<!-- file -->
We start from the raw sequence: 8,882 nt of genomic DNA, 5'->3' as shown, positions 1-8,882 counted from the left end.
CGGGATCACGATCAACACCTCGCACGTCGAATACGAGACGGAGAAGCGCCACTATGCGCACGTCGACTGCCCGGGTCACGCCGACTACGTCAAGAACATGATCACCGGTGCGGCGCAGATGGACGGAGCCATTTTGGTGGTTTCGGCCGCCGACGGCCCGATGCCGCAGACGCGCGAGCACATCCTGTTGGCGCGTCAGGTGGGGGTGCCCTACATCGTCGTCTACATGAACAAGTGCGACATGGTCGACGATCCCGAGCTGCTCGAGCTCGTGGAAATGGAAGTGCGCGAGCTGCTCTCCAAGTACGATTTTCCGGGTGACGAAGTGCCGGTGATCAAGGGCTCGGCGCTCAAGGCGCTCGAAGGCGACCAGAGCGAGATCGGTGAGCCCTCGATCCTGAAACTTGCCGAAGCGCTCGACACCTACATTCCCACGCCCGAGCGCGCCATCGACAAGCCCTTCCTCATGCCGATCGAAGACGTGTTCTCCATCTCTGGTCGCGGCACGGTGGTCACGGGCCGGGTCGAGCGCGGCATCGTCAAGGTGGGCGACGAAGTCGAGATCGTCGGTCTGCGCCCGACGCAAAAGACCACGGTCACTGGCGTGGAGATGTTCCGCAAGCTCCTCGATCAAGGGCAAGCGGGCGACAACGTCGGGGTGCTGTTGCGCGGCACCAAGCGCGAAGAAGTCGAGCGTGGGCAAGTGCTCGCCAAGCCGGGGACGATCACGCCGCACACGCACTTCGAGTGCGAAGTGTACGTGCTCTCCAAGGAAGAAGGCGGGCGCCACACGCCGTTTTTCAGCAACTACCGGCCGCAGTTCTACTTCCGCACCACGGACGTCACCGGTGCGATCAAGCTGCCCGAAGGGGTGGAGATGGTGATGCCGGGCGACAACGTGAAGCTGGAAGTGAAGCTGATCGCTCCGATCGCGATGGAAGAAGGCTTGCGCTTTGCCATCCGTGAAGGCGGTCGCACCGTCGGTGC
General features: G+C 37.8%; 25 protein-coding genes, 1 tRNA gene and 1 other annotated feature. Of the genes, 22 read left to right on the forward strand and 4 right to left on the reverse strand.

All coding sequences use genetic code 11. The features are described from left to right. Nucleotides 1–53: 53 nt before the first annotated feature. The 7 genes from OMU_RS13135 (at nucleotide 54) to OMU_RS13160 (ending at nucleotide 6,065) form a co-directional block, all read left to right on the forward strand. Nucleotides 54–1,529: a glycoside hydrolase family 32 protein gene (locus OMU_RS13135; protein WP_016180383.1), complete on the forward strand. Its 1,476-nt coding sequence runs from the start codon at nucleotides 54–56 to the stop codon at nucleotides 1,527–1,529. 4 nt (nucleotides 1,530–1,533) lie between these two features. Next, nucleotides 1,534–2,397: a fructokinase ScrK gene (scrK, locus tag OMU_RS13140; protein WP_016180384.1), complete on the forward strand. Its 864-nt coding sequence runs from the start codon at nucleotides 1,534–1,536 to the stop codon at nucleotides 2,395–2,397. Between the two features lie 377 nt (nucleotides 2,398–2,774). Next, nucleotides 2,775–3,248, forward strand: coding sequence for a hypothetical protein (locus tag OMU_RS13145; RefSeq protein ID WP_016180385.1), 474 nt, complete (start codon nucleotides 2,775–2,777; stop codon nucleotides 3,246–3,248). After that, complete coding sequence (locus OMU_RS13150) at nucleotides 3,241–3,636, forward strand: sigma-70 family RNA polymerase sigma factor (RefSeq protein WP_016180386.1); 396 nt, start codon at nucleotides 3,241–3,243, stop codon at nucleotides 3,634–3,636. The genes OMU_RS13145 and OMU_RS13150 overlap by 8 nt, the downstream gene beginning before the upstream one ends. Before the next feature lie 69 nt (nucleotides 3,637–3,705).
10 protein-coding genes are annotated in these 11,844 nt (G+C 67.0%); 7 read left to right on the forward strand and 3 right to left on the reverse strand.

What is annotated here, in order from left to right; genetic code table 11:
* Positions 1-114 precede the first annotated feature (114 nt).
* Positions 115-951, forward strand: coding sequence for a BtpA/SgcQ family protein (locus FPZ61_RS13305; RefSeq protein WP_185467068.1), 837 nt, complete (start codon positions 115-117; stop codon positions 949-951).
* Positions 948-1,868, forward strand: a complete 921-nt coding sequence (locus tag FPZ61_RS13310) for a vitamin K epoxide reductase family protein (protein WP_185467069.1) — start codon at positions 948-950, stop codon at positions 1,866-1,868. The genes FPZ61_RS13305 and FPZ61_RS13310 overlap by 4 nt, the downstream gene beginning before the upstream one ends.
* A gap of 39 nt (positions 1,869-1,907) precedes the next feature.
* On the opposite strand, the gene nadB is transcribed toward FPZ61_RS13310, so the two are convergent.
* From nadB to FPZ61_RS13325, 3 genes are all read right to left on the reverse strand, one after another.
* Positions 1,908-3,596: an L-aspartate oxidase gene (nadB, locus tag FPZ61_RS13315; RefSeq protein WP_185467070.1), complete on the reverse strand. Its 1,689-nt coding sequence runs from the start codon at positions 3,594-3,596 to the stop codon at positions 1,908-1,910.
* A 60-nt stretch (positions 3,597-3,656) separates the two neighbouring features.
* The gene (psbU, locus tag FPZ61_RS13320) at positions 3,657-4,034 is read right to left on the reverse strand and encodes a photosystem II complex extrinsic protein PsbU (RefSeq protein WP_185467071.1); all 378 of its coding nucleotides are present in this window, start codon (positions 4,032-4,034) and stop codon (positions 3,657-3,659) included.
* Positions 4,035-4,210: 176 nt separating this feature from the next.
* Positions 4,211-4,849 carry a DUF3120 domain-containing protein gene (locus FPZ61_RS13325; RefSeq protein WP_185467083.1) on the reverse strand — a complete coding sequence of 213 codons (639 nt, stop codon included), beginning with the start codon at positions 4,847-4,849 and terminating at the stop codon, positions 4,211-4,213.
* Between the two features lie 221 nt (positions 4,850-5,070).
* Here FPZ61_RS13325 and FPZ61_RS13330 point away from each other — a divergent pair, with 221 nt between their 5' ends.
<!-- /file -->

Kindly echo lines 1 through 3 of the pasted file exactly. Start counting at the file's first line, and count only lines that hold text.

We start from the raw sequence: 8,882 nt of genomic DNA, 5'->3' as shown, positions 1-8,882 counted from the left end.
CGGGATCACGATCAACACCTCGCACGTCGAATACGAGACGGAGAAGCGCCACTATGCGCACGTCGACTGCCCGGGTCACGCCGACTACGTCAAGAACATGATCACCGGTGCGGCGCAGATGGACGGAGCCATTTTGGTGGTTTCGGCCGCCGACGGCCCGATGCCGCAGACGCGCGAGCACATCCTGTTGGCGCGTCAGGTGGGGGTGCCCTACATCGTCGTCTACATGAACAAGTGCGACATGGTCGACGATCCCGAGCTGCTCGAGCTCGTGGAAATGGAAGTGCGCGAGCTGCTCTCCAAGTACGATTTTCCGGGTGACGAAGTGCCGGTGATCAAGGGCTCGGCGCTCAAGGCGCTCGAAGGCGACCAGAGCGAGATCGGTGAGCCCTCGATCCTGAAACTTGCCGAAGCGCTCGACACCTACATTCCCACGCCCGAGCGCGCCATCGACAAGCCCTTCCTCATGCCGATCGAAGACGTGTTCTCCATCTCTGGTCGCGGCACGGTGGTCACGGGCCGGGTCGAGCGCGGCATCGTCAAGGTGGGCGACGAAGTCGAGATCGTCGGTCTGCGCCCGACGCAAAAGACCACGGTCACTGGCGTGGAGATGTTCCGCAAGCTCCTCGATCAAGGGCAAGCGGGCGACAACGTCGGGGTGCTGTTGCGCGGCACCAAGCGCGAAGAAGTCGAGCGTGGGCAAGTGCTCGCCAAGCCGGGGACGATCACGCCGCACACGCACTTCGAGTGCGAAGTGTACGTGCTCTCCAAGGAAGAAGGCGGGCGCCACACGCCGTTTTTCAGCAACTACCGGCCGCAGTTCTACTTCCGCACCACGGACGTCACCGGTGCGATCAAGCTGCCCGAAGGGGTGGAGATGGTGATGCCGGGCGACAACGTGAAGCTGGAAGTGAAGCTGATCGCTCCGATCGCGATGGAAGAAGGCTTGCGCTTTGCCATCCGTGAAGGCGGTCGCACCGTCGGTGC
General features: G+C 37.8%; 25 protein-coding genes, 1 tRNA gene and 1 other annotated feature. Of the genes, 22 read left to right on the forward strand and 4 right to left on the reverse strand.